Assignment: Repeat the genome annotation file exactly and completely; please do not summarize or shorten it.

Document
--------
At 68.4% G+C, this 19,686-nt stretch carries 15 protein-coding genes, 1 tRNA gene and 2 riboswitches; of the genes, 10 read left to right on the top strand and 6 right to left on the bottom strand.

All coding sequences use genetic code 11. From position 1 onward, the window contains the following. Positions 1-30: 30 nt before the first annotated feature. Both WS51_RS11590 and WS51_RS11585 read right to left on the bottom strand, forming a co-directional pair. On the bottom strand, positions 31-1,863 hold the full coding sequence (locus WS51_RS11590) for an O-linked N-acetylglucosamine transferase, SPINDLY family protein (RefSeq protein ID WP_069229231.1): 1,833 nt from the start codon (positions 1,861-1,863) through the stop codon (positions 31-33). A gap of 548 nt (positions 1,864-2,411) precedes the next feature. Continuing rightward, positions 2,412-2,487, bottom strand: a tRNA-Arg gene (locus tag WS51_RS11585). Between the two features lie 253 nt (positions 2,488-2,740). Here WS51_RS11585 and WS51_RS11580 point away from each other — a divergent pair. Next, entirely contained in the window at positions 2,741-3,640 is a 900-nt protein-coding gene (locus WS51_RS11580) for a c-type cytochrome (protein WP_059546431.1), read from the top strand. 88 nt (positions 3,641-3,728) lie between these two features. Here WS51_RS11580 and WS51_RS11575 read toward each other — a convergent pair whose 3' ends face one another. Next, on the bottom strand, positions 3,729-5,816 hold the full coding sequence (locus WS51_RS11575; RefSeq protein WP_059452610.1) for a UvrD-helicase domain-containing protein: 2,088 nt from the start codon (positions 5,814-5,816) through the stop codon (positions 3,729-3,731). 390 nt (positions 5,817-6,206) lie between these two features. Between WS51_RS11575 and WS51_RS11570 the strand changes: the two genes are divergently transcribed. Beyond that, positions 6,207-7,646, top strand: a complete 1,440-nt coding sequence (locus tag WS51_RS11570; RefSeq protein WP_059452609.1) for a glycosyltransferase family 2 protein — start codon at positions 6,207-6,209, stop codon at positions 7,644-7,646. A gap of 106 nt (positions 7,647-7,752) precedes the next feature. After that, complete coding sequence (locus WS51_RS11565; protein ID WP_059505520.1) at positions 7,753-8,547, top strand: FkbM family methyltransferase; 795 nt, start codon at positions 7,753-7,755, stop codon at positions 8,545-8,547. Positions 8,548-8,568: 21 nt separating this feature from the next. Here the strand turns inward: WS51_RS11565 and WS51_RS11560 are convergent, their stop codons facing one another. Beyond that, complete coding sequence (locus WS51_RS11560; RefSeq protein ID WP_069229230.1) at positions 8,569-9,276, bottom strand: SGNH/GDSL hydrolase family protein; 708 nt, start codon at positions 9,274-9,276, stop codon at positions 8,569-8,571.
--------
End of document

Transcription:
At 68.4% G+C, this 19,686-nt stretch carries 15 protein-coding genes, 1 tRNA gene and 2 riboswitches; of the genes, 10 read left to right on the top strand and 6 right to left on the bottom strand.

All coding sequences use genetic code 11. From position 1 onward, the window contains the following. Positions 1-30: 30 nt before the first annotated feature. Both WS51_RS11590 and WS51_RS11585 read right to left on the bottom strand, forming a co-directional pair. On the bottom strand, positions 31-1,863 hold the full coding sequence (locus WS51_RS11590) for an O-linked N-acetylglucosamine transferase, SPINDLY family protein (RefSeq protein ID WP_069229231.1): 1,833 nt from the start codon (positions 1,861-1,863) through the stop codon (positions 31-33). A gap of 548 nt (positions 1,864-2,411) precedes the next feature. Continuing rightward, positions 2,412-2,487, bottom strand: a tRNA-Arg gene (locus tag WS51_RS11585). Between the two features lie 253 nt (positions 2,488-2,740). Here WS51_RS11585 and WS51_RS11580 point away from each other — a divergent pair. Next, entirely contained in the window at positions 2,741-3,640 is a 900-nt protein-coding gene (locus WS51_RS11580) for a c-type cytochrome (protein WP_059546431.1), read from the top strand. 88 nt (positions 3,641-3,728) lie between these two features. Here WS51_RS11580 and WS51_RS11575 read toward each other — a convergent pair whose 3' ends face one another. Next, on the bottom strand, positions 3,729-5,816 hold the full coding sequence (locus WS51_RS11575; RefSeq protein WP_059452610.1) for a UvrD-helicase domain-containing protein: 2,088 nt from the start codon (positions 5,814-5,816) through the stop codon (positions 3,729-3,731). 390 nt (positions 5,817-6,206) lie between these two features. Between WS51_RS11575 and WS51_RS11570 the strand changes: the two genes are divergently transcribed. Beyond that, positions 6,207-7,646, top strand: a complete 1,440-nt coding sequence (locus tag WS51_RS11570; RefSeq protein WP_059452609.1) for a glycosyltransferase family 2 protein — start codon at positions 6,207-6,209, stop codon at positions 7,644-7,646. A gap of 106 nt (positions 7,647-7,752) precedes the next feature. After that, complete coding sequence (locus WS51_RS11565; protein ID WP_059505520.1) at positions 7,753-8,547, top strand: FkbM family methyltransferase; 795 nt, start codon at positions 7,753-7,755, stop codon at positions 8,545-8,547. Positions 8,548-8,568: 21 nt separating this feature from the next. Here the strand turns inward: WS51_RS11565 and WS51_RS11560 are convergent, their stop codons facing one another. Beyond that, complete coding sequence (locus WS51_RS11560; RefSeq protein ID WP_069229230.1) at positions 8,569-9,276, bottom strand: SGNH/GDSL hydrolase family protein; 708 nt, start codon at positions 9,274-9,276, stop codon at positions 8,569-8,571.